Scientists are uncovering evidence that turns chocolate from an enemy of the waistline to a virtue for emotional and sexual well-being. According to a new TV series, giving chocolate to someone you love makes them feel aroused and stimulates the same hormones as love-making.
This is in part because it stimulates oxytocin – the same hormone that the brain releases when people are hugged or kissed. The role of chocolate and the chemicals it affects is explored in a TV series on the Food Network called Food: Fact or Fiction? Levels of oxytocin – also known as the ‘cuddle hormone’ – play a role in empathy, bonding and orgasms.
As part of the show it was found sharing chocolate with a loved one increased oxytocin levels. ‘Apparently, giving chocolate to a loved one means you feel loved and cared for and a bit aroused’, a spokesperson from the Food Network told Newsmen This is supported by nutritionist Professor Andrew Prentice of the Medical Research Council’s International Nutrition Group.
said chocolate-lovers benefit from oxytocin as it induces relaxed feelings in their brains. It is also released during orgasm and may keep depression at bay during dark winter months, he told Net Doctor. In separate research, Professor Prentice and his team gave 30 people 40g of dark chocolate over a period of 14 days.
showed that people who ate chocolate produced fewer stress hormones and their anxiety levels decreased. Cocoa and chocolate have historically been said to increase sexual desire and improve sexual pleasure, although it was not known why.
Ancient South American civilisations prized the beans in cocoa pods so much for their medicinal and aphrodisiacal properties, they even used them as currency. This might be why the Aztec ruler Montezuma allegedly downed 50 cups of a chocolate drink before visiting his harem.
‘Chocolate and love are biologically proven to be a match made in heaven’, the spokesperson said. This much-loved sweet treat also stimulates theobromine and phenylethylamine, according to researchers from the show. Phenylethylamine stimulates the release of B-endorphin which stokes the production of dopamine and norepinephrine.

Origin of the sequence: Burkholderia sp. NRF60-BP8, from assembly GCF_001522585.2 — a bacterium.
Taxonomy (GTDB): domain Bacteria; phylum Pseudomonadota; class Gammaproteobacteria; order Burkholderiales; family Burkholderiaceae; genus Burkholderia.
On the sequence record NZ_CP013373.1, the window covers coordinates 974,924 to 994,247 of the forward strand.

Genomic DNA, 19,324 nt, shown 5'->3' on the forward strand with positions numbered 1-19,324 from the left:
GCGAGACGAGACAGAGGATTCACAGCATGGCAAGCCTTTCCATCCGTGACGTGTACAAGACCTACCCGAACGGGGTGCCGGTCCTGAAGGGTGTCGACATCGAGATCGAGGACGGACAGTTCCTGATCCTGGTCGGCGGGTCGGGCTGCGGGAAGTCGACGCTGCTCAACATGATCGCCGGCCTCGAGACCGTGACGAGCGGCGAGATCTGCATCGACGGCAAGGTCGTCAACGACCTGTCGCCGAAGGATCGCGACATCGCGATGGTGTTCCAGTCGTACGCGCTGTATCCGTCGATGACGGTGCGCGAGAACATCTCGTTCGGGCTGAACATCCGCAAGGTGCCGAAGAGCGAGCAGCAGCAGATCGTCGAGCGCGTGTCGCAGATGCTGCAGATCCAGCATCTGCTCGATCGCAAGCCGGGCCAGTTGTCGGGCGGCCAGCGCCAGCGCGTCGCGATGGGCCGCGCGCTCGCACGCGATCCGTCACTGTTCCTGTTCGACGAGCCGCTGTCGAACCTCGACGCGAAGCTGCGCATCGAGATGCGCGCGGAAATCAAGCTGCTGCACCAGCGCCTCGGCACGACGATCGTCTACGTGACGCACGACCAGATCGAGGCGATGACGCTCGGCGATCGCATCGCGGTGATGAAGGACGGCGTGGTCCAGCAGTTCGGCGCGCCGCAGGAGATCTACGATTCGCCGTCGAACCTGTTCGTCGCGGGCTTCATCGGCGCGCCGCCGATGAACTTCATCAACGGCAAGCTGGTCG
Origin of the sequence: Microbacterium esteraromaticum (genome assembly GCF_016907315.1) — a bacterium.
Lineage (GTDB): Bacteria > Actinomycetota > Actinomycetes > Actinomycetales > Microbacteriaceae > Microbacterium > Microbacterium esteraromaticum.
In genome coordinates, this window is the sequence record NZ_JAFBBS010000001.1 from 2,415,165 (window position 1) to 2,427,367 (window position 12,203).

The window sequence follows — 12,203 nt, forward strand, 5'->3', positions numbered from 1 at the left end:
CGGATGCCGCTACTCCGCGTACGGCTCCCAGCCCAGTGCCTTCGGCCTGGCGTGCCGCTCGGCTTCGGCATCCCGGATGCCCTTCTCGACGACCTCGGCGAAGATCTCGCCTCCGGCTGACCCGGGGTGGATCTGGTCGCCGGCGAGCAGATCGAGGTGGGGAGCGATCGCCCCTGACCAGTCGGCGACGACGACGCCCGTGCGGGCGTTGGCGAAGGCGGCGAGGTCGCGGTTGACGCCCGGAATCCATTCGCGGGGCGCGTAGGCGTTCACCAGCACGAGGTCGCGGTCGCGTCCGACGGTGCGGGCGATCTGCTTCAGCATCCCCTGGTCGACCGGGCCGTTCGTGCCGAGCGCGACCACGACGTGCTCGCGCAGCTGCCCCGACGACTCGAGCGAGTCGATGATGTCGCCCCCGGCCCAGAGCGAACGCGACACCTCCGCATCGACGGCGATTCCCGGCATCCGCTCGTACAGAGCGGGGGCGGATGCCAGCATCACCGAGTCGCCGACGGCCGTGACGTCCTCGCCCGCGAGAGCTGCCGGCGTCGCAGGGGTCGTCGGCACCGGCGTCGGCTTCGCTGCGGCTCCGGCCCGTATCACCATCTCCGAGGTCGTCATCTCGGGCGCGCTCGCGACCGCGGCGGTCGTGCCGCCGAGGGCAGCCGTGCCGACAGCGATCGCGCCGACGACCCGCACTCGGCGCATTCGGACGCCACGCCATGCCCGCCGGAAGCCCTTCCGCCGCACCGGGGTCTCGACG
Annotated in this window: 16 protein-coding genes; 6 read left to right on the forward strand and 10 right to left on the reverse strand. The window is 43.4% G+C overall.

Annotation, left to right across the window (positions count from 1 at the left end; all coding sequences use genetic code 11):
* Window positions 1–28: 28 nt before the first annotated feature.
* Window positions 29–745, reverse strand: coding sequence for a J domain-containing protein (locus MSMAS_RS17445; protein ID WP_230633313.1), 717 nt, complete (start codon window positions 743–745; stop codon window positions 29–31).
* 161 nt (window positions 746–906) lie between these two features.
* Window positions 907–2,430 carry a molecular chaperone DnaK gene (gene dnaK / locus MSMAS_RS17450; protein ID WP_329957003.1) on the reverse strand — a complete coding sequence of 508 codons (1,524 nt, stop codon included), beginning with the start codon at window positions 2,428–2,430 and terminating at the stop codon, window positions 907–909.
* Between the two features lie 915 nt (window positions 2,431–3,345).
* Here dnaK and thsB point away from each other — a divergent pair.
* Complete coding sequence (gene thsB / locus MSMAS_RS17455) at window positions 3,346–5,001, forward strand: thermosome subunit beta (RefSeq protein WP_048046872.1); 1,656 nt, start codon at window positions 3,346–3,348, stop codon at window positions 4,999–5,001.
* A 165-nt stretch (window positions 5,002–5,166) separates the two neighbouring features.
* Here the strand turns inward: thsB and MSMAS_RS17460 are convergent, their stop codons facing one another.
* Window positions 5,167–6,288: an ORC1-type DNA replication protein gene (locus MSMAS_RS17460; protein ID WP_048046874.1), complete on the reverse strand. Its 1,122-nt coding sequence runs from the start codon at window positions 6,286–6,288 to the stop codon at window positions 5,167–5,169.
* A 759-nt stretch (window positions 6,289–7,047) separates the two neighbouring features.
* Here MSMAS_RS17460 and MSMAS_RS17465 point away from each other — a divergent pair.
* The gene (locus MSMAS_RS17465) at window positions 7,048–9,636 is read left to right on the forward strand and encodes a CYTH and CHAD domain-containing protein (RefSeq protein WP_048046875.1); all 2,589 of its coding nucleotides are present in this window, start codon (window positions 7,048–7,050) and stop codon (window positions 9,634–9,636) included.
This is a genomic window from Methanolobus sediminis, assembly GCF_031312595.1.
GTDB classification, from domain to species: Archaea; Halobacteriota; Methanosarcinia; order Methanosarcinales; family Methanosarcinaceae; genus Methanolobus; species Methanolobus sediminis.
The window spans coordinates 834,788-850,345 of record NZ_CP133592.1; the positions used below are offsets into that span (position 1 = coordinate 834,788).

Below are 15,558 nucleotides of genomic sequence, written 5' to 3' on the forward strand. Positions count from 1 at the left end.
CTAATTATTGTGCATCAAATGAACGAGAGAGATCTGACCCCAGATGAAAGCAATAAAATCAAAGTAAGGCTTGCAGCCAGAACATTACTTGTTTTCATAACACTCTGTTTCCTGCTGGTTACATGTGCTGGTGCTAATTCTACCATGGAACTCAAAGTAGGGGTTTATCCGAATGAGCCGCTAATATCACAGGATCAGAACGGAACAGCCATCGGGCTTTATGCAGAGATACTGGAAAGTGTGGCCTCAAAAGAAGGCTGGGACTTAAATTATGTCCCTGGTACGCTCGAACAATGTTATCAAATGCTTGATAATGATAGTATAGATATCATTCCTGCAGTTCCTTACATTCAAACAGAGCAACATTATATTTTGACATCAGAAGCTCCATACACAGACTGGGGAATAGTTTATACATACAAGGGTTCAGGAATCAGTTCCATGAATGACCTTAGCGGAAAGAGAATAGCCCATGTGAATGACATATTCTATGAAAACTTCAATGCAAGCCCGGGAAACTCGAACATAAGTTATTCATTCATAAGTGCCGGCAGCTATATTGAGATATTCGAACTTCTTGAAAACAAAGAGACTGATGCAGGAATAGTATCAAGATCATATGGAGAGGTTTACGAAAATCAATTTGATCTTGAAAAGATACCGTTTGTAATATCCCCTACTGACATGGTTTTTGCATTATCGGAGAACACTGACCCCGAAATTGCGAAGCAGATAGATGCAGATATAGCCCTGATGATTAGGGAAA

These chemicals flood your system when you’re feeling loving, researchers on the show claim. Although this does happen, scientists from Tomsk State University in Russia suggest the role of phenylethylamine has been exaggerated.
They say very little phenylethylamine reaches the brain as it is rapidly metabolised by enzymes in the gastrointestinal tract. Theobromine is chemically similar to caffeine and like its chemical cousin it stimulates the central nervous system
As a weak stimulant it is responsible for the chocolate ‘high’, according to scientists at the Neurosciences Institute in San Diego. With more than 300 chemicals in chocolate, scientists are investigating a whole range of health benefits linked to the food.
Researchers have also found it contains anandamine which is associated with a feeling of well-being as it makes the brain release endorphins. According to researchers from the University of Australia, this makes people feel high without the mental disorientation, making it the optimal ‘love drug’.
These chemicals occur naturally and are released by the brain into the nervous system during happy situations and feelings of love, passion and lust. This causes a rapid mood change, a rise in blood pressure, an increase in heart rate, and induces those feelings of well-being that are usually associated with being in love. Chocolate is also known to give an instant energy boost and increase stamina, which also explains why it might have a reputation as an aphrodisiac.